If Rupert Murdoch were an evil alien, a mass murderer, or a child molester, his press coverage would look pretty much like what he’s been getting lately. That so much of the media attacks on the man has been generated by people who are competitors (like the Guardian, New York Times, Bloomberg) and/or political adversaries explains a lot.
Even so, the criticism is extraordinary. Take, for instance, the published opinions of the editor of the American Journalism Review, Rem Rieder. Just this month, the gentleman has written no fewer than eight pieces.
From earliest to most recent, here are the titles: “Murdoch Under Fire”; “The Escalating Murdoch Scandal”; “For Murdoch, a Shocking Reversal of Fortune”; “The Inevitable Departure of Rebekah Brooks”; “Les Hinton, The Latest Casualty of the Phone-Hacking Scandal”; “The Wall Street Journal Careens Off the Rails”; “The Murdochs in the Lion’s Den”; “The Incredible Shrinking Rupert.” Rieder’s WSJ piece is particularly noteworthy for what it says about his own editorial judgment:
It’s a truly shameful editorial…. The Wall Street Journal, stung by the ouster of its publisher last Friday in the fallout from the massive scandal that has engulfed its fellow Murdoch properties in Britain, has come out swinging wildly at the company’s critics….
When Murdoch acquired the Journal in 2007, there was much gnashing of teeth and rending of garments on the part of many people who are not enamored with Murdoch’s brand of journalism….
The Journal no doubt has changed. It is much less distinctive, with less emphasis on the quirky page-one features that helped make it special. It devotes much more attention to political coverage, and some have seen a decline in the comprehensiveness of its business coverage.
Not to be outdone, Politico has covered the British tabloid story with even greater interest, and a lot more venom. Two pieces published the same day, July 20, are representative of the whole. In a display of his usual subtlety and sophistication, Roger Simon penned “The Evil of Rupert Murdoch,” while Neal Gabler relieved himself of “Rupert Murdoch: Journalism’s Mubarak.” Gabler’s piece is especially valuable for its cool erudition:
Most people realized that Murdoch was something of a conniver, that he was a bully, that his media empire was designed in the most self-serving ways…. But the telephone hacking scandal in Great Britain and the other attendant revelations reveal that Murdoch was something more than a garden-variety journalistic despot. He appears to have been a journalistic terrorist as well, a journalistic KGB, a journalistic mobster whose minions used blackmail – overall a journalistic thug.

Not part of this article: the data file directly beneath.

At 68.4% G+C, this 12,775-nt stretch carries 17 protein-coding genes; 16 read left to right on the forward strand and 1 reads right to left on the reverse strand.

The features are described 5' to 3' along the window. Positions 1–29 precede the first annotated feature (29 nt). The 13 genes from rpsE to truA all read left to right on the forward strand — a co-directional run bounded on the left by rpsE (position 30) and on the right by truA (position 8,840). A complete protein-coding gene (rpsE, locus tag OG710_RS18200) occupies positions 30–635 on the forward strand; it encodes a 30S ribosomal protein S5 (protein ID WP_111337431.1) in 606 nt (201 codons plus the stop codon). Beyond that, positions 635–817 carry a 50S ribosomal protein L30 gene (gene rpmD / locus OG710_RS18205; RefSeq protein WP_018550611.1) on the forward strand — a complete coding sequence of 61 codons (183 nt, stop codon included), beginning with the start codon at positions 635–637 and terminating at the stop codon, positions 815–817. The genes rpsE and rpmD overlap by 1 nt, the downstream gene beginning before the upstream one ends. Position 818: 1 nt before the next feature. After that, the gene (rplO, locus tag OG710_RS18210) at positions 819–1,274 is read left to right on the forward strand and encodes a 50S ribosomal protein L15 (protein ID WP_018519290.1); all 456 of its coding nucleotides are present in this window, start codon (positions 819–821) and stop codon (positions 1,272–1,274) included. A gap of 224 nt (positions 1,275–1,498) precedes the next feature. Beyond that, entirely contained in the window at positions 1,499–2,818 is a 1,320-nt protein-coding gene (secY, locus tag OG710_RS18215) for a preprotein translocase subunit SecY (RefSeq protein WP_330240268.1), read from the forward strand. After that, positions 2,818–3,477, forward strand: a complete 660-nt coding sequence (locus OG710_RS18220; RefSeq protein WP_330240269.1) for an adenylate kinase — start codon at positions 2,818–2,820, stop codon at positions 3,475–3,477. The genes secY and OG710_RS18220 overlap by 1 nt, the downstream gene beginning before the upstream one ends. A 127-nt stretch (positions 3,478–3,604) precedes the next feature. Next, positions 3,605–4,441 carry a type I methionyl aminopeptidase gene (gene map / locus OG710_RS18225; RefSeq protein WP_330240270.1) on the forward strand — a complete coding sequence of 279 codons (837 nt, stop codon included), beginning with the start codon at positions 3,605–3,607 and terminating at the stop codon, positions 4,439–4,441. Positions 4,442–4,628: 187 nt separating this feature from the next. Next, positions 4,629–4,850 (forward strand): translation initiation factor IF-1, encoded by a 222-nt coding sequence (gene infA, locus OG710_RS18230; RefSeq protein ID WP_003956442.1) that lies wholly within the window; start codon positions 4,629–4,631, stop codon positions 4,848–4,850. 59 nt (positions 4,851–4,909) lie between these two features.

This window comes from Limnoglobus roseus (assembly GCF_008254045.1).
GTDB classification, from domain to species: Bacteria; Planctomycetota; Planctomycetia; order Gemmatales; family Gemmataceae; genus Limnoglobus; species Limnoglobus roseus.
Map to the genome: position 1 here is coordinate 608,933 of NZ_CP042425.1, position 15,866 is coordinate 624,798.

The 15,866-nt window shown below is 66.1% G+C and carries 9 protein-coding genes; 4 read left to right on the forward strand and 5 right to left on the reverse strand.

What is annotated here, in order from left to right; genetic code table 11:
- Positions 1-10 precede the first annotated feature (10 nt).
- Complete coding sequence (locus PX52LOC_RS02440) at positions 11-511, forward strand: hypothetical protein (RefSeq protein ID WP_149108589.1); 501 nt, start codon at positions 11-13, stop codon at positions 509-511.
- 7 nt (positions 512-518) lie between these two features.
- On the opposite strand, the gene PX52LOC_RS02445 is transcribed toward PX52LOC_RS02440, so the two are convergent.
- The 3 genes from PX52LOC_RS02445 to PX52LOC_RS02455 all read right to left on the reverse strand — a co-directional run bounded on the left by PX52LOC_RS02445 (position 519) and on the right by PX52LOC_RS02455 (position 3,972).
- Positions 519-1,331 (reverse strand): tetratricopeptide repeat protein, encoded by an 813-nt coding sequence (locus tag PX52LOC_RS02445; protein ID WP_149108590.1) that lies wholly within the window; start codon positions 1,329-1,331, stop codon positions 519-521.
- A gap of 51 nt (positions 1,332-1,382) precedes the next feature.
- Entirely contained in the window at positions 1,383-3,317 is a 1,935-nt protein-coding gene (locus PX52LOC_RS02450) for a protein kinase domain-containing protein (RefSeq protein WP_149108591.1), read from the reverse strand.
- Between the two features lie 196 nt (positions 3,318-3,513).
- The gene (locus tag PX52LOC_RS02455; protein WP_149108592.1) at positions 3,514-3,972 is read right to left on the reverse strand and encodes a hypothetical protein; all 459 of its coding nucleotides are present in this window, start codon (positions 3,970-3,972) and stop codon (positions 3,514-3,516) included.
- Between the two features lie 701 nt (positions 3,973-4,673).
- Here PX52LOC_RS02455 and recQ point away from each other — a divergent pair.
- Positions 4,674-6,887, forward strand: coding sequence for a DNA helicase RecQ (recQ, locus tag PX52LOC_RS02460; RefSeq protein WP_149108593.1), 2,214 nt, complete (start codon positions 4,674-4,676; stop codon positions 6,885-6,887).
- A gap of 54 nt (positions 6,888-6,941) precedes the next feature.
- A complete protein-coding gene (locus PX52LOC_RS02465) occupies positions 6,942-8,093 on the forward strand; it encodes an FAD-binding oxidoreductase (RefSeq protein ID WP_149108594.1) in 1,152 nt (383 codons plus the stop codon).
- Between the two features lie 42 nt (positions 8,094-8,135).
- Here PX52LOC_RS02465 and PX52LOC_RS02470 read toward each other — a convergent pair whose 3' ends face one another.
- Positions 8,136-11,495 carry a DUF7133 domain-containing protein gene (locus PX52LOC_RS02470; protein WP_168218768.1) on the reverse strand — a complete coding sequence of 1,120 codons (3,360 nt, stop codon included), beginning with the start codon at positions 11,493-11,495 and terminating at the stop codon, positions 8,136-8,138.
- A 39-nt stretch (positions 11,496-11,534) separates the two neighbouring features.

And for those whose preference runs to government-funded journalism, NPR weighed in with people like David Folkenflik, on “Morning Edition”: “The News of the World was less than 1 percent of News Corp., but it could – just could finally (emphasis added) drag the company out of the Murdochs’ grasp.”
Apart from the abject and transparent piling on – something that, in the current political and economic environment is probably to be expected, though not venerated – there is a deeply serious side to this affair that journalists of all political stripes and circumstance should heed: As a matter of law and policy, what goes around comes around.
Take, for instance, the federal investigations in this country now being launched or considered by agencies like the FBI and the Justice Department. The gravamen of these investigations is that (1) News Corp.’s British journalists have committed acts that put the parent company in harm’s way of the U.S. Foreign Corrupt Practices Act; and/or (2) that there is a need to follow up on the rumor that News Corp. journalists may have attempted to hack into the cell phone calls of 9/11 victims.
Never mind the absurd overreach in attempting to apply the FCPA to newsgathering techniques used by foreign reporters, however unethical, or the fact that, as reported by Dean Starkman in the Columbia Journalism Review, the only news story that “purports to offer independent evidence” of the 9/11 hacking is “bollocks.” Imagine what would happen if examples such as these became established precedents for government investigations of the media.
In the same way that the Democrats’ use of the parliamentary maneuver called “reconciliation” is certain to be used by the Republicans to undo Obamacare, if and when they acquire control of Congress and the White House, so too would Republicans use the FCPA, and stories like the 9/11 rumor, to initiate investigations of disfavored media organizations.
In time, history will tell us which was worse: tabloid reporters who bent all journalistic rules to acquire some salacious tidbits, or the journalism establishment that, by its desire to gain commercial or political advantage, stood by while the U.S. government bent rules and regulations in a way that diminished the independence of the press.
The opinions expressed above are those of the writer and not of The Media Institute, its Board, contributors, or advisory councils.